On the other hand, there are times when the will must act in opposition to the emotions. If our feelings are essentially concupiscent, if they are dissipated and scattered, prone to attach themselves to wrong objects, then they must be vigorously combated—not repressed, which entails a darkening of the intellect, but rather disciplined, which requires placing them, via the agency of the will, under the rule of the intellect. In Muslim terms, this is the “greater jihad” which is “the war against the soul,” specifically against what the Sufis call the nafs al-ammara or “the soul which incites to evil.” This war is part of the “lesser mysteries,” the psychic or alchemical mysteries, which purify and prepare the soul for its encounter with the Spirit of God. But even though the goal of these mysteries is to forge a soul where Intellect rules the will and will rules the affections, the war against the nafs cannot be seen simply as the struggle of rationality against affect. The Intellect which must rule the will is not the rational faculty but the Divine Spirit of Intellect/Love, operating within the soul; rationality is precisely the enlightening effect of the Intellect upon the will (or, from another point of view, the apparently limiting effect of the will upon the Intellect)—although, like any psychic faculty, it can sometimes develop an “ego” of its own and so upset the balance of the psyche. Touched by the Intellect, the will encounters a fixed, objective standpoint according to which it can now decide what to will, in terms either of thought (logic) or of action (strategy). In other words, it becomes rational; it no longer judges solely on the basis of emotion. Furthermore, since the will in rational mode has now become objective enough to foresee the consequences of impulsive action, it also acts to moderate the emotions.
But that’s not the whole story. It is a one-sided view, precisely because the Spirit of Intellect/Love does not rule the affections only through the rational will, but also touches the affections directly. As the soul is purified, the feeling-nature begins to mirror that Spirit in the form of Beauty, according to Plato’s doctrine that “Beauty is the splendor of the True.” As the will in rational mode develops the power to harmonize the affections, the affections gain the complementary power to deepen, empower and move the will, to convert it from rational to devotional mode, to orient it toward the Spirit, to remind it of its Source.
So we can now conclude that, as Guénon admits, since love and knowledge are absolutely one in the Absolute, either can stand as a valid name for it; it is no more or less accurate to say “God is Truth” than to say “God is Love.” Consequently the hierarchical relationship between love and knowledge can be drawn in two different ways. If it is valid to place Brahminical knowledge above Kshatriya love, it is equally valid from a different perspective to place love above knowledge, as Dionysius the Areopagite did when he situated the eye-studded Cherubim, symbols of Divine Knowledge, in the second-highest choir of angels, and the Seraphim, symbols of Divine Love (Love united with Knowledge), in the highest, or Dante, when at the apex of Paradise he came to the end of what could be known, and encountered “the love that moves the Sun and the other stars.” Of course, as Guénon points out, “the love in question differs from the sentiment that is named love as much as pure intelligence differs from reason”; but true love on the plane of feeling is nonetheless an effect produced by this higher love. Divine Love manifests on the psychic plane as purity of affection, just as Divine Intellect manifests as clear rational thought. Certainly affection, if taken as an end in itself, veils Divine Love, just as rationality without an intuition of higher realities veils the Intellect. But affective love, when purified of egotism, is just as surely a sign of Divine Love in the soul as disinterested rational intelligence is a sign of Intelligence itself. To deny this is to fall into a “Manichean” dualism, divorcing Source from its manifestation and denying the immanence of God.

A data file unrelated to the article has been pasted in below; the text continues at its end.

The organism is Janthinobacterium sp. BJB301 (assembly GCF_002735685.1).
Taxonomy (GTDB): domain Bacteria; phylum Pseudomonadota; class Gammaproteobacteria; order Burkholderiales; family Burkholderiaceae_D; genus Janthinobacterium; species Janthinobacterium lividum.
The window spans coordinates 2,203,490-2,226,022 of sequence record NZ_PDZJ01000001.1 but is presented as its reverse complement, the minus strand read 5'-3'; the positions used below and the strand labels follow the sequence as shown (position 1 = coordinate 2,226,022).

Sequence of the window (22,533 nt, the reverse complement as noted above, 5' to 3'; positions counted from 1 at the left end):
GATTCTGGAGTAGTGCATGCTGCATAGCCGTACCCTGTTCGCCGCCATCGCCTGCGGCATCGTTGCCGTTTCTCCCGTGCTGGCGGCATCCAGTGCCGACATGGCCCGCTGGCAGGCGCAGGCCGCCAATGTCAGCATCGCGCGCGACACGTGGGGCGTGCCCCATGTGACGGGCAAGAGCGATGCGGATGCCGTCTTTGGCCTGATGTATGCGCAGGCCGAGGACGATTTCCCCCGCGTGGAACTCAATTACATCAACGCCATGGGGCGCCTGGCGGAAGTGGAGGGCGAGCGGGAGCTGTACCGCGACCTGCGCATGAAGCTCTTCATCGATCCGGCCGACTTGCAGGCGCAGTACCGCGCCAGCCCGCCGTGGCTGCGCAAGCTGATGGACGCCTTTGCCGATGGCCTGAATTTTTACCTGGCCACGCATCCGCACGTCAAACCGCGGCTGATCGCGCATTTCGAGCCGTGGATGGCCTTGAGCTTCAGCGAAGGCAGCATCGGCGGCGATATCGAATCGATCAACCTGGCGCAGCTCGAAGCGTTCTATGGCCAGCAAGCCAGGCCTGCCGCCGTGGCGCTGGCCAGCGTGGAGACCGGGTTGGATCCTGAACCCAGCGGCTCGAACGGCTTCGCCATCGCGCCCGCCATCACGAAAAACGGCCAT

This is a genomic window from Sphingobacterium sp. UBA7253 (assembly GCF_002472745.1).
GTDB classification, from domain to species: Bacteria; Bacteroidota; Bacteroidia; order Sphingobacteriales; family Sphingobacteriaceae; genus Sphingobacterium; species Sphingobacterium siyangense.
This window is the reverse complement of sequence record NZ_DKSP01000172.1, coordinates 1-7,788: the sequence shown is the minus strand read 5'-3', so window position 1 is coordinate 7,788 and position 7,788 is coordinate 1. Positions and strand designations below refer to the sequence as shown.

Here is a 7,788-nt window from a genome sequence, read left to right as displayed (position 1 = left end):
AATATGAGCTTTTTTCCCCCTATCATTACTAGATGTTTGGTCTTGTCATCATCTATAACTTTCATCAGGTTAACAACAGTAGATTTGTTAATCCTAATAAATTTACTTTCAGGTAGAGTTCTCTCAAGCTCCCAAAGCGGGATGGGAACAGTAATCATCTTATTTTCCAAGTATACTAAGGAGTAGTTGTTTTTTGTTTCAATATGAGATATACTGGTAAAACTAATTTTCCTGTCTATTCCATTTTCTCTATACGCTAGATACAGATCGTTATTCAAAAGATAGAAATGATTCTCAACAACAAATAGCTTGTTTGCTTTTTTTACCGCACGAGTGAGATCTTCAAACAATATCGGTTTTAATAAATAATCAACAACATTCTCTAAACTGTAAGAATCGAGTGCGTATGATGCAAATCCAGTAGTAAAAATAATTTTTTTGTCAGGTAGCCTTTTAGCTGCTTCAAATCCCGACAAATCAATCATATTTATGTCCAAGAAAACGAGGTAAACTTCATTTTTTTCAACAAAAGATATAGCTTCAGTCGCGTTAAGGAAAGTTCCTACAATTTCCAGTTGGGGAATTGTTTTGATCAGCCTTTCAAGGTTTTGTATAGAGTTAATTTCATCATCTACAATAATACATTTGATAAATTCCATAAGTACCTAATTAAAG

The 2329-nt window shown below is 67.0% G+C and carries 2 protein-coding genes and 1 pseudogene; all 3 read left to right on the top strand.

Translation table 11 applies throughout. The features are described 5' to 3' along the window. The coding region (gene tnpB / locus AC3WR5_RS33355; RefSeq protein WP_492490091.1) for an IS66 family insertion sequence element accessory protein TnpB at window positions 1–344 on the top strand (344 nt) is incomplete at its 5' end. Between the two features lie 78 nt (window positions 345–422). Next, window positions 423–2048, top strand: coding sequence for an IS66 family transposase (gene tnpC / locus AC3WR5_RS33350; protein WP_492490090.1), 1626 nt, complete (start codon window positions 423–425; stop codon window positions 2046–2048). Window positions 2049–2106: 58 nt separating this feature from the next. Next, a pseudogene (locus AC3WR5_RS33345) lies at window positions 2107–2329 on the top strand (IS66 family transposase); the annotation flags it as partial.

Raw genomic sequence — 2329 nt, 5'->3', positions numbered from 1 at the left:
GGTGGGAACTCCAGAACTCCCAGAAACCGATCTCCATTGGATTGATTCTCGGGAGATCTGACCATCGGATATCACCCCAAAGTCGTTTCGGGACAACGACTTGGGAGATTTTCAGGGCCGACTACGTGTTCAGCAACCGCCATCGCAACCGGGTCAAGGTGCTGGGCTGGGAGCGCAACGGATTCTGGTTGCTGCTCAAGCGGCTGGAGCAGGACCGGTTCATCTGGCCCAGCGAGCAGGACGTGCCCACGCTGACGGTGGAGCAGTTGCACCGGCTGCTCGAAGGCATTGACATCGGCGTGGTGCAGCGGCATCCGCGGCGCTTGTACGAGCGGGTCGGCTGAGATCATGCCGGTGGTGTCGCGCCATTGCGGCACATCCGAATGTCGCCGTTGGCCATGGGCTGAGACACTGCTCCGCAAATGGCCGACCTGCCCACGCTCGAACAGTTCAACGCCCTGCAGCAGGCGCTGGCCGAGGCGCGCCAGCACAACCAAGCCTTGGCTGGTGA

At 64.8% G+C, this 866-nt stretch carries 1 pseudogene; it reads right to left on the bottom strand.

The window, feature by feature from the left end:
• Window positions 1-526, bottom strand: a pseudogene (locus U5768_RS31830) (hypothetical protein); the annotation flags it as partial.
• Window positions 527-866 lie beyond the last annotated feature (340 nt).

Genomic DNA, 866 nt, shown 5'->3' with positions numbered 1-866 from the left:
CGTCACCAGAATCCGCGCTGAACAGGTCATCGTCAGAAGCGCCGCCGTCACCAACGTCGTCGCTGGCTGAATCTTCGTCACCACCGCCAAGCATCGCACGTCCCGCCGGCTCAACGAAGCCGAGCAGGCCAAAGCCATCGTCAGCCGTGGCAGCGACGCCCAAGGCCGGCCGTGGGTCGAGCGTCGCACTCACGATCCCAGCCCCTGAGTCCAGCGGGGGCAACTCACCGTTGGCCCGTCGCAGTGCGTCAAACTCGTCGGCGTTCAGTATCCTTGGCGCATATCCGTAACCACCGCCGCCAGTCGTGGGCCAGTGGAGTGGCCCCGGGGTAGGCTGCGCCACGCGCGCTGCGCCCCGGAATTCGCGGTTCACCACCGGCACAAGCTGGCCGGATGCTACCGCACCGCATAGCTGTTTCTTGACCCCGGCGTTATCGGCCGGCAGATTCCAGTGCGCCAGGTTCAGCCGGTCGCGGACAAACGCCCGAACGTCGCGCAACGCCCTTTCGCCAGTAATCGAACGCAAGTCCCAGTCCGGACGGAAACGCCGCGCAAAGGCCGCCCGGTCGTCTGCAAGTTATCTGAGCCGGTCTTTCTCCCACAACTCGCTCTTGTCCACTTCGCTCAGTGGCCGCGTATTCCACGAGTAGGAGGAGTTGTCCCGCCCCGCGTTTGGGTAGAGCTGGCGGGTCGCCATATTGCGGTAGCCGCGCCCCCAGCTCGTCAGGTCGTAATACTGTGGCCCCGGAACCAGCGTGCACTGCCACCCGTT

It was the mission of René Guénon to reintroduce, almost singlehandedly, integral metaphysics to the western world; his only real “contemporary” was Ananda Coomaraswamy. To accomplish this he had to set himself against, not only every dominant trend of modern thought and culture, but also against the European occultism of the first half of the 20th century. He was required, in other words, to deny himself even the solace of identification with a subculture of resistance to the modern world, since he eventually saw this subculture as already infiltrated by modernist assumptions, and thus, though seemingly open to many of his ideas, destructive to the very traditional doctrines he was attempting to restore. The moral and psychological stamina this stance must have required of him are daunting to contemplate. Guénon’s mission occurred when the reign of bourgeois sentimentalism, begun in the l9th century, was still in force. The vulgar and sentimental veneration of St. Theresa of Lisieux, the “Little Flower” (who, as Thomas Merton reminds us, for all the bad taste of her popular cult was a real saint, and who Schuon himself accepted as a jñani), should give us some idea of the raw nerve he needed simply to state what he knew to be true, in terms both of metaphysical principles and the spiritual state of the world, without fervor, protected only by the thorn of an aloof and measured irony. In a time when sentimentalities and false enthusiasms threatened his enterprise from all sides, we can hardly blame him for failing to elaborate a complete doctrine of the affections. His pressing duty lay elsewhere.